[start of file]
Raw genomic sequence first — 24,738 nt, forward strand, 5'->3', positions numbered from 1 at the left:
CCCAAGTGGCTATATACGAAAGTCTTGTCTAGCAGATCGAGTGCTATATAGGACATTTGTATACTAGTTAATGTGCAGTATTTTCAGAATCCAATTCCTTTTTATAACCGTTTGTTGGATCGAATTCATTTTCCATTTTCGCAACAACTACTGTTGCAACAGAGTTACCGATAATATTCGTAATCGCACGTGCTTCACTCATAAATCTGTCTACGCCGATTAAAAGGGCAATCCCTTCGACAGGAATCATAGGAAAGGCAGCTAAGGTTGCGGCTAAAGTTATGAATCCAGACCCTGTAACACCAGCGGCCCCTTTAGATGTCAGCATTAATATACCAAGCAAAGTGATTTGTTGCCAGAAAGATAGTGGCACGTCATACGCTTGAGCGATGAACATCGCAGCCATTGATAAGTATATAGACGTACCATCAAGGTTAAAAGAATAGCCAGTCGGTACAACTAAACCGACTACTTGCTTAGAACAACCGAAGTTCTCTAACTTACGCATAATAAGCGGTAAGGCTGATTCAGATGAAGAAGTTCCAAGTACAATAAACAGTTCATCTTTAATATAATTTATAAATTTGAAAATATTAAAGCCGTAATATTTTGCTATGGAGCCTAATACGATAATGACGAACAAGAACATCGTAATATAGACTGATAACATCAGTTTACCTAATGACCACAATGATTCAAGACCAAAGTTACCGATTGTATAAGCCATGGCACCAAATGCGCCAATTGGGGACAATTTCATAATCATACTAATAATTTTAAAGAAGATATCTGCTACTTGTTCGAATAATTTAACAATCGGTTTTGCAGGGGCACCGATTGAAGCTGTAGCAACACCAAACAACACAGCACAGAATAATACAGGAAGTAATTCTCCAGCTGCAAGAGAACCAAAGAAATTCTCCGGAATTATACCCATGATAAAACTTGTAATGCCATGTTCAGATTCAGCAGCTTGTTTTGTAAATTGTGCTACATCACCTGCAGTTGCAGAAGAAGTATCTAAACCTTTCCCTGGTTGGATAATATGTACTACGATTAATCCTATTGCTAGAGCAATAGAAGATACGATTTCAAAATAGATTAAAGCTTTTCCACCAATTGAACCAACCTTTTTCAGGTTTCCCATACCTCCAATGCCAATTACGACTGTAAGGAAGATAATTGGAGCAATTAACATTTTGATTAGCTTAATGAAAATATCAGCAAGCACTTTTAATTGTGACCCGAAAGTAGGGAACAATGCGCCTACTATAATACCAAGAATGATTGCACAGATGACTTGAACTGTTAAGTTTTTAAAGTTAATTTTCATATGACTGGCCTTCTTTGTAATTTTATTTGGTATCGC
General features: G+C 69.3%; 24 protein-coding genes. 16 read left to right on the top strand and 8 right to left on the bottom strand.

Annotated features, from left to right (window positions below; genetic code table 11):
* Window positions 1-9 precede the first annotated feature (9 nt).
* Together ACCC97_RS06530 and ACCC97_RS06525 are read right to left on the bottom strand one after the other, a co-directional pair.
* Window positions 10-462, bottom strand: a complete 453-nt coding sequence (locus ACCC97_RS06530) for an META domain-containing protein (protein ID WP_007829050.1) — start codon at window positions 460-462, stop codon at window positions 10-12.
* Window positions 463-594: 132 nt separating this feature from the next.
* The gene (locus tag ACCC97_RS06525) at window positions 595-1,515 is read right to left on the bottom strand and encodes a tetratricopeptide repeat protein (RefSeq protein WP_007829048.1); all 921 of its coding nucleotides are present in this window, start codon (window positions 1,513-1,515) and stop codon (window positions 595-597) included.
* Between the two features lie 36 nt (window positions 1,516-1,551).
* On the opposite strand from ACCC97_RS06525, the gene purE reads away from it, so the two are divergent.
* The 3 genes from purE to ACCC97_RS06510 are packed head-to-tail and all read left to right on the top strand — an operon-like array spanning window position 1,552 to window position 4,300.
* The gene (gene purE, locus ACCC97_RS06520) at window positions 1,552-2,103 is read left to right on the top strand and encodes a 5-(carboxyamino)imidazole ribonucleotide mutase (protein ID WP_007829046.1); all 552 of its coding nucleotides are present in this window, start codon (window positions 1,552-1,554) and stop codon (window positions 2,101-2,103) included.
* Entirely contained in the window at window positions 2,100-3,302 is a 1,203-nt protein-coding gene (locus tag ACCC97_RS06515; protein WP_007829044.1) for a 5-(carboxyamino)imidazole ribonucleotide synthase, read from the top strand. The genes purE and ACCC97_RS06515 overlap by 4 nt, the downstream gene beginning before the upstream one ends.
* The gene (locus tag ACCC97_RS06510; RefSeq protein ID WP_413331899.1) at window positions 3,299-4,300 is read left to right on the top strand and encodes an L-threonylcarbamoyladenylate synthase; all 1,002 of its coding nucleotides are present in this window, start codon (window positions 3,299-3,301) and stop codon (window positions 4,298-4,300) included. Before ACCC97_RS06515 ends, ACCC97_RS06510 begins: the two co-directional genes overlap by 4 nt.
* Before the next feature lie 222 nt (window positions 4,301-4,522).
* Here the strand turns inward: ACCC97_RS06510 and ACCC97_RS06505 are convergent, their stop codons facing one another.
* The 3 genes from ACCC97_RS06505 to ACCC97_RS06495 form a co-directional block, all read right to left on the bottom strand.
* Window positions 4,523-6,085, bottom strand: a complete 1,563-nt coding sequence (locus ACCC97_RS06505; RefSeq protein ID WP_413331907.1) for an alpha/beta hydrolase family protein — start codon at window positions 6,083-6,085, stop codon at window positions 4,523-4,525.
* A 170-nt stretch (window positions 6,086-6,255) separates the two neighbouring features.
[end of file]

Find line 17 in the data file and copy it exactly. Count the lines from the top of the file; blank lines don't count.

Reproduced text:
* Here the strand turns inward: ACCC97_RS06510 and ACCC97_RS06505 are convergent, their stop codons facing one another.